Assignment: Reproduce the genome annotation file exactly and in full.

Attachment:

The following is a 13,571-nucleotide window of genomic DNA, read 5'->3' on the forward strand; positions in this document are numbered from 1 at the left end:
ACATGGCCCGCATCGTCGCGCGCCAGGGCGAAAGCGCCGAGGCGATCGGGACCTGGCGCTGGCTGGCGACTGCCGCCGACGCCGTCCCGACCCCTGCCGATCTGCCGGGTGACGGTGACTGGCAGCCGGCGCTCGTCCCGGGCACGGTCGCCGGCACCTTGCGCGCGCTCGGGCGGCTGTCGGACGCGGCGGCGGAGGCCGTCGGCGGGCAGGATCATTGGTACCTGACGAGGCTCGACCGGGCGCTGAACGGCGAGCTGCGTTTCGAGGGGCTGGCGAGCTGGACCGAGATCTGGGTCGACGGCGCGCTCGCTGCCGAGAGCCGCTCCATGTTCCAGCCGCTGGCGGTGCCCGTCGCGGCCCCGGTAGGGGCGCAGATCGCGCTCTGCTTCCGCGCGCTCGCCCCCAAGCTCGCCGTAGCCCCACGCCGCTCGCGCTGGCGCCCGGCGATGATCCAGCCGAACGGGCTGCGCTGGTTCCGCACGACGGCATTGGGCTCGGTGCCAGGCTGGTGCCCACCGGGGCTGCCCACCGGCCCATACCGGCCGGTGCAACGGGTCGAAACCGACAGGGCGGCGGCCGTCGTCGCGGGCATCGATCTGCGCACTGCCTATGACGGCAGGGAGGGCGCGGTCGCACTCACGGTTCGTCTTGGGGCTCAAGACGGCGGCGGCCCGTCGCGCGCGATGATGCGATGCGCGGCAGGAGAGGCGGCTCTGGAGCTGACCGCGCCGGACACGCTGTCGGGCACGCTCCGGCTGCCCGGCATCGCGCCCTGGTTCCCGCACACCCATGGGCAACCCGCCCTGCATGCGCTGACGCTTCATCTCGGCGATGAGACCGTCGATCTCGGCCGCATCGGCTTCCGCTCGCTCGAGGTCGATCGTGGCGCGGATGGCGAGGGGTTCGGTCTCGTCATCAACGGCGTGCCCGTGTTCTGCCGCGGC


The following is a 13,571-nucleotide window of genomic DNA, read 5'->3' on the forward strand; positions in this document are numbered from 1 at the left end:
ACATGGCCCGCATCGTCGCGCGCCAGGGCGAAAGCGCCGAGGCGATCGGGACCTGGCGCTGGCTGGCGACTGCCGCCGACGCCGTCCCGACCCCTGCCGATCTGCCGGGTGACGGTGACTGGCAGCCGGCGCTCGTCCCGGGCACGGTCGCCGGCACCTTGCGCGCGCTCGGGCGGCTGTCGGACGCGGCGGCGGAGGCCGTCGGCGGGCAGGATCATTGGTACCTGACGAGGCTCGACCGGGCGCTGAACGGCGAGCTGCGTTTCGAGGGGCTGGCGAGCTGGACCGAGATCTGGGTCGACGGCGCGCTCGCTGCCGAGAGCCGCTCCATGTTCCAGCCGCTGGCGGTGCCCGTCGCGGCCCCGGTAGGGGCGCAGATCGCGCTCTGCTTCCGCGCGCTCGCCCCCAAGCTCGCCGTAGCCCCACGCCGCTCGCGCTGGCGCCCGGCGATGATCCAGCCGAACGGGCTGCGCTGGTTCCGCACGACGGCATTGGGCTCGGTGCCAGGCTGGTGCCCACCGGGGCTGCCCACCGGCCCATACCGGCCGGTGCAACGGGTCGAAACCGACAGGGCGGCGGCCGTCGTCGCGGGCATCGATCTGCGCACTGCCTATGACGGCAGGGAGGGCGCGGTCGCACTCACGGTTCGTCTTGGGGCTCAAGACGGCGGCGGCCCGTCGCGCGCGATGATGCGATGCGCGGCAGGAGAGGCGGCTCTGGAGCTGACCGCGCCGGACACGCTGTCGGGCACGCTCCGGCTGCCCGGCATCGCGCCCTGGTTCCCGCACACCCATGGGCAACCCGCCCTGCATGCGCTGACGCTTCATCTCGGCGATGAGACCGTCGATCTCGGCCGCATCGGCTTCCGCTCGCTCGAGGTCGATCGTGGCGCGGATGGCGAGGGGTTCGGTCTCGTCATCAACGGCGTGCCCGTGTTCTGCCGCGGC